• Create an Azure Container Registry (ACR), from the official Azure Documentation. Hint here: don’t use the “Classic” option as it does not support Webhooks which are required for Continuous Deployment from ACR.

See you back here soon πŸ™‚

Setting up your Visual Studio project

Before I dive into this, one cool item to note, is that you can add Docker support to existing Visual Studio projects, so if you’re interested in trying this out you can take a look at how you can add support to your current solution (note that it doesn’t magically support all project types… so if you’ve got that cool XAML or WinForms project… you’re out of luck for now).

Let’s get started!

In Visual Studio do a File > New > Project. As mentioned above, we’re building an ASP.Net Core REST API, so I went ahead and selected .Net Core and ASP.Net Core Web Application.

New Project - .Net Core

Once you’ve done this you get a selection of templates you can choose from – we selected Web API and ensured that we left Docker support on, and that it was on Linux (just saying that almost makes my head explode with how cool it is πŸ˜‰ )

Web API with Docker support

At this stage we now have baseline REST API with Docker support already available. You can run and debug locally via IIS Express or via Docker – give it a try :).

If you’ve not used this template before you might notice that there is an additional project in the solution that contains a series of Docker-related YAML files – for our purposes we aren’t going to touch these, but we do need to modify a couple of files included in our ASP.Net Core solution.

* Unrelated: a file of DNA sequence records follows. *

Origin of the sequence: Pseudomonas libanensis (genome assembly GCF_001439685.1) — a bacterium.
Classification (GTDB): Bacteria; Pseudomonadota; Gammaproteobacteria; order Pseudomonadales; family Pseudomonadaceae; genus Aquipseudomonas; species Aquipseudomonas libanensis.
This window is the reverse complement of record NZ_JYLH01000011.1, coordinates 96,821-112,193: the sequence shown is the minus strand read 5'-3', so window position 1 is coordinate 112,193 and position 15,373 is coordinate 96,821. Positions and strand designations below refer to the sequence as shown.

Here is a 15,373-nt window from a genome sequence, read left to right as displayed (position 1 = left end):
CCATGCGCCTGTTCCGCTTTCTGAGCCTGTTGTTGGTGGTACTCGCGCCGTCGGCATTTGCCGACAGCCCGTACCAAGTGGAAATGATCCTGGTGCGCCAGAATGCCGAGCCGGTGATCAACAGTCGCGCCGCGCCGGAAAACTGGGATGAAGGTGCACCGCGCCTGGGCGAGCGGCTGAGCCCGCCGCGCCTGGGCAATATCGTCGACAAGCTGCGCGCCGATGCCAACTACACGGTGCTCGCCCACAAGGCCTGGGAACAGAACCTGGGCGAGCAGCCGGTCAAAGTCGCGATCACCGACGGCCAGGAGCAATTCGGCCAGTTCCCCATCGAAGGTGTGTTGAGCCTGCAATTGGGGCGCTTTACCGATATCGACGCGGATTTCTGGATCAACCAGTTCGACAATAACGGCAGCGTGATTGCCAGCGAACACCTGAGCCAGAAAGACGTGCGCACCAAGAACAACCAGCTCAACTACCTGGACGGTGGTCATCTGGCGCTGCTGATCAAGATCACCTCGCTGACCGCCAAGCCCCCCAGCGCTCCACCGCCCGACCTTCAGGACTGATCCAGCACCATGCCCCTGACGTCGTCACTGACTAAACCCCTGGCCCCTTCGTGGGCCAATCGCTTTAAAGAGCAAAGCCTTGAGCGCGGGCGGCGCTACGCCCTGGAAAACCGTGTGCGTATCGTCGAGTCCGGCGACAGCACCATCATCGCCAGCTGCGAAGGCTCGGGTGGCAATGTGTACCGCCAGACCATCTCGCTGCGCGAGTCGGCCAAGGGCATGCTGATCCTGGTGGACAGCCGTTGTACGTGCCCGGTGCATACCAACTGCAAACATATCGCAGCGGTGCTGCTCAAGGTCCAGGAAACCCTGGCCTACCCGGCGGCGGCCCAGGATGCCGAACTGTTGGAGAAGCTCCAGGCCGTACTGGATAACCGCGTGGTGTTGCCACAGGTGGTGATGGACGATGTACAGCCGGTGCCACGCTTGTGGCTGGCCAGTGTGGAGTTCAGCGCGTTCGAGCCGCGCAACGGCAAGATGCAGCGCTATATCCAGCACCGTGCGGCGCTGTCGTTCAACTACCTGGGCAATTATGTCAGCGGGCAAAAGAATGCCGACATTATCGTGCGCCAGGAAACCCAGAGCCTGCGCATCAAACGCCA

If we try to run a Docker build on VSTS using the supplied Dockerfile it will fail with an error similar to:

COPY failed: stat /var/lib/docker/tmp/docker-builder613328056/obj/Docker/publish: no such file or directory
/usr/bin/docker failed with return code: 1

Let’s fix this.

Add a new file to the project and name it “Dockerfile.CI” (or something similar) – it will appear as a sub-item of the existing Dockerfile. In this new file add the following, ensuring you update the ENTRYPOINT to point at your DLL.

This Dockerfile is based on a sample from Docker’s official documentation and uses a Docker Container to run the build, before copying the results to the actual final Docker Image that contains your app code and the .Net Core runtime.

We have one more change to make. If we do just the above, the project will fail to build because the default dockerignore file is stopping the copying of pretty much all files to the Container we are using for build. Let’s fix this one by updating the file to contain the following πŸ™‚

Now we have the necessary bits to get this up and running in VSTS.

VSTS build

This stage is pretty easy to get up and running now we have the updated files in our solution.